Large vocabulary continuous speech recognition using linguistic features and constraints
Author(s)Tang, Min, Ph. D. Massachusetts Institute of Technology
Massachusetts Institute of Technology. Dept. of Electrical Engineering and Computer Science.
Stephanie Seneff and Victor W. Zue.
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Automatic speech recognition (ASR) is a process of applying constraints, as encoded in the computer system (the recognizer), to the speech signal until ambiguity is satisfactorily resolved to the extent that only one sequence of words is hypothesized. Such constraints fall naturally into two categories. One deals with the ordering of words (syntax) and organization of their meanings (semantics, pragmatics, etc). The other governs how speech signals are related to words, a process often termed as lexical access". This thesis studies the Huttenlocher-Zue lexical access model, its implementation in a modern probabilistic speech recognition framework and its application to continuous speech from an open vocabulary. The Huttenlocher-Zue model advocates a two-pass lexical access paradigm. In the first pass, the lexicon is effectively pruned using broad linguistic constraints. In the original Huttenlocher-Zue model, the authors had proposed six linguistic features motivated by the manner of pronunciation. The first pass classifies speech signals into a sequence of linguistic features, and only words that match this sequence - the cohort - are activated. The second pass performs a detailed acoustic phonetic analysis within the cohort to decide the identity of the word. This model differs from the lexical access model nowadays commonly employed in speech recognizers where detailed acoustic phonetic analysis is performed directly and lexical items are retrieved in one pass. The thesis first studies the implementation issues of the Huttenlocher-Zue model. A number of extensions to the original proposal are made to take advantage of the existing facilities of a probabilistic, graph-based recognition framework and, more importantly, to model the broad linguistic features in a data-driven approach. First, we analyze speech signals along the two diagonal dimensions of manner and place of articulation, rather than the manner dimension alone. Secondly, we adopt a set of feature-based landmarks optimized for data-driven modeling as the basic recognition units, and Gaussian mixture models are trained for these units. We explore information fusion techniques to integrate constraints from both the manner and place dimensions, as well as examining how to integrate constraints from the feature-based first pass with the second pass of detailed acoustic phonetic analysis. Our experiments on a large-vocabulary isolated word recognition task show that, while constraints from each individual feature dimension provide only limited help in this lexical access model, the utilization of both dimensions and information fusion techniques leads to significant performance gain over a one-pass phonetic system. The thesis then proposes to generalize the original Huttenlocher-Zue model, which limits itself to only isolated word tasks, to handle continuous speech. With continuous speech, the search space for both stages is infinite if all possible word sequences are allowed. We generalize the original cohort idea from the Huttenlocher-Zue proposal and use the bag of words of the N-best list of the first pass as cohorts for continuous speech. This approach transfers the constraints of broad linguistic features into a much reduced search space for the second stage. The thesis also studies how to recover from errors made by the first pass, which is not discussed in the original Huttenlocher- Zue proposal. In continuous speech recognition, a way of recovering from errors made in the first pass is vital to the performance of the over-all system. We find empirical evidence that such errors tend to occur around function words, possibly due to the lack of prominence, in meaning and henceforth in linguistic features, of such words. This thesis proposes an error-recovery mechanism based on empirical analysis on a development set for the two-pass lexical access model. Our experiments on a medium- sized, telephone-quality continuous speech recognition task achieve higher accuracy than a state-of-the-art one-pass baseline system. The thesis applies the generalized two-pass lexical access model to the challenge of recognizing continuous speech from an open vocabulary. Telephony information query systems often need to deal with a large list of words that are not observed in the training data, for example the city names in a weather information query system. The large portion of vocabulary unseen in the training data - the open vocabulary - poses a serious data-sparseness problem to both acoustic and language modeling. A two-pass lexical access model provides a solution by activating a small cohort within the open vocabulary in the first pass, thus significantly reducing the data- sparseness problem. Also, the broad linguistic constraints in the first pass generalize better to unseen data compared to finer, context-dependent acoustic phonetic models. This thesis also studies a data-driven analysis of acoustic similarities among open vocabulary items. The results are used for recovering possible errors in the first pass. This approach demonstrates an advantage over a two-pass approach based on specific semantic constraints. In summary, this thesis implements the original Huttenlocher-Zue two-pass lexical access model in a modern probabilistic speech recognition framework. This thesis also extends the original model to recognize continuous speech from an open vocabulary, with our two-stage model achieving a better performance than the baseline system. In the future, sub-lexical linguistic hierarchy constraints, such as syllables, can be introduced into this two-pass model to further improve the lexical access performance.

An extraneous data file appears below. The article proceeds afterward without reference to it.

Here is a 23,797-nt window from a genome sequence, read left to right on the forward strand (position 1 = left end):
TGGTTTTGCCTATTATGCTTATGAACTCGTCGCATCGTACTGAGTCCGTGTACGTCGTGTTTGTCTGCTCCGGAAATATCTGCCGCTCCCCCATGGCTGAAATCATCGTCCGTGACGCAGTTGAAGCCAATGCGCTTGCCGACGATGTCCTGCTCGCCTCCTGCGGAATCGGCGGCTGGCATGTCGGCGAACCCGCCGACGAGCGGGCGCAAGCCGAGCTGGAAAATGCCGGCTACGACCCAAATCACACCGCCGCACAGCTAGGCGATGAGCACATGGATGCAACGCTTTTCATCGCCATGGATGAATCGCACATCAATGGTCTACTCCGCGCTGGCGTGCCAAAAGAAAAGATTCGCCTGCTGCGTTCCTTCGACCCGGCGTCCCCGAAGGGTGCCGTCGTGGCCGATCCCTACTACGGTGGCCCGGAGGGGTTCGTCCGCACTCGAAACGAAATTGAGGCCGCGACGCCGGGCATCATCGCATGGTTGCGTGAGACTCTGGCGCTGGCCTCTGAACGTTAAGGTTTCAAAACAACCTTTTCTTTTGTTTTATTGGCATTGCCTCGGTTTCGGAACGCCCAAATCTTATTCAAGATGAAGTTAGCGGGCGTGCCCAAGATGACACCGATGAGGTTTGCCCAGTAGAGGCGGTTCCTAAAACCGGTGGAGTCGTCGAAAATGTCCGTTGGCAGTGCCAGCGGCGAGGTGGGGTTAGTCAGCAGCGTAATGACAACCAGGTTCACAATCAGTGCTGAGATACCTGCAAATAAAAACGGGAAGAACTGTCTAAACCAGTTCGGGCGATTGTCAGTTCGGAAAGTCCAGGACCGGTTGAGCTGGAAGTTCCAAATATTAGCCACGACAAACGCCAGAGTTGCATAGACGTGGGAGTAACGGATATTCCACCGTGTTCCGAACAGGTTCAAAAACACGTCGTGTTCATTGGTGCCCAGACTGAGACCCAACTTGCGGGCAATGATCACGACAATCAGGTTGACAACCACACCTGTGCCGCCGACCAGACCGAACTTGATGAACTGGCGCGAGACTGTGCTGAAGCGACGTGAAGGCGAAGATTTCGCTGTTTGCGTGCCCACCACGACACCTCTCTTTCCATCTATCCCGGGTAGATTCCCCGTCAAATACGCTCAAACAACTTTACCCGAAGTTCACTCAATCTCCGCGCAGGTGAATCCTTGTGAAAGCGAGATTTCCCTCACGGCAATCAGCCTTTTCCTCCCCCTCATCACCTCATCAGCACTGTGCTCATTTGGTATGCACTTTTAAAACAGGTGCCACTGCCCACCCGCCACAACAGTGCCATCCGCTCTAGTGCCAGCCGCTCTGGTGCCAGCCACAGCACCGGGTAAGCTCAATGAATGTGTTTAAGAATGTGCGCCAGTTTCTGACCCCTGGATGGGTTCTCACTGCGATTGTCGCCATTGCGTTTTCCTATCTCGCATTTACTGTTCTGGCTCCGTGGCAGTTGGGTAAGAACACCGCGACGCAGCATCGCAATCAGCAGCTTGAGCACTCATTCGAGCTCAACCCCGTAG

Thesis (Ph. D.)--Massachusetts Institute of Technology, Dept. of Electrical Engineering and Computer Science, 2005.This electronic version was submitted by the student author. The certified thesis is available in the Institute Archives and Special Collections.Includes bibliographical references (leaves 111-123).
DepartmentMassachusetts Institute of Technology. Dept. of Electrical Engineering and Computer Science.
Massachusetts Institute of Technology
Electrical Engineering and Computer Science.